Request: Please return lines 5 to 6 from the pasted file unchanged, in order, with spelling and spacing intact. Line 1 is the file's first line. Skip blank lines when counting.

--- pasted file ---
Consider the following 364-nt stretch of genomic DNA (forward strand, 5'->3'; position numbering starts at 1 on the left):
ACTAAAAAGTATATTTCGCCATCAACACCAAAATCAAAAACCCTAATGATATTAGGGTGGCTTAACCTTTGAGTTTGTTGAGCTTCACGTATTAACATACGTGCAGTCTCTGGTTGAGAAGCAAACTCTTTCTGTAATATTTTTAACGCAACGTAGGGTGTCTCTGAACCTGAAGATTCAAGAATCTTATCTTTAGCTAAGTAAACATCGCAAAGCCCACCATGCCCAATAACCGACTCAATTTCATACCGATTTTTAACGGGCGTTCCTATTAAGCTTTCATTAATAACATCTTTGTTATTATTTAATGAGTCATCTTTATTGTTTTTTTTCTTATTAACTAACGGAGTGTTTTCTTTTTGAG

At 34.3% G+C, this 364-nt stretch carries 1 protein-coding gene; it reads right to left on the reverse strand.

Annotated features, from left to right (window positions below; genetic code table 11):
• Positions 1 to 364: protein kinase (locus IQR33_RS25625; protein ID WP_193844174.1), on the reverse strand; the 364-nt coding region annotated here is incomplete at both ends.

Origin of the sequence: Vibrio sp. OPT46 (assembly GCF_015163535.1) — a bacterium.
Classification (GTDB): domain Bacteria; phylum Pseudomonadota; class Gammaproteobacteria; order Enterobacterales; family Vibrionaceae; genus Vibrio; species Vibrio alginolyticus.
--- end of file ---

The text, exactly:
• Positions 1 to 364: protein kinase (locus IQR33_RS25625; protein ID WP_193844174.1), on the reverse strand; the 364-nt coding region annotated here is incomplete at both ends.

Origin of the sequence: Vibrio sp. OPT46 (assembly GCF_015163535.1) — a bacterium.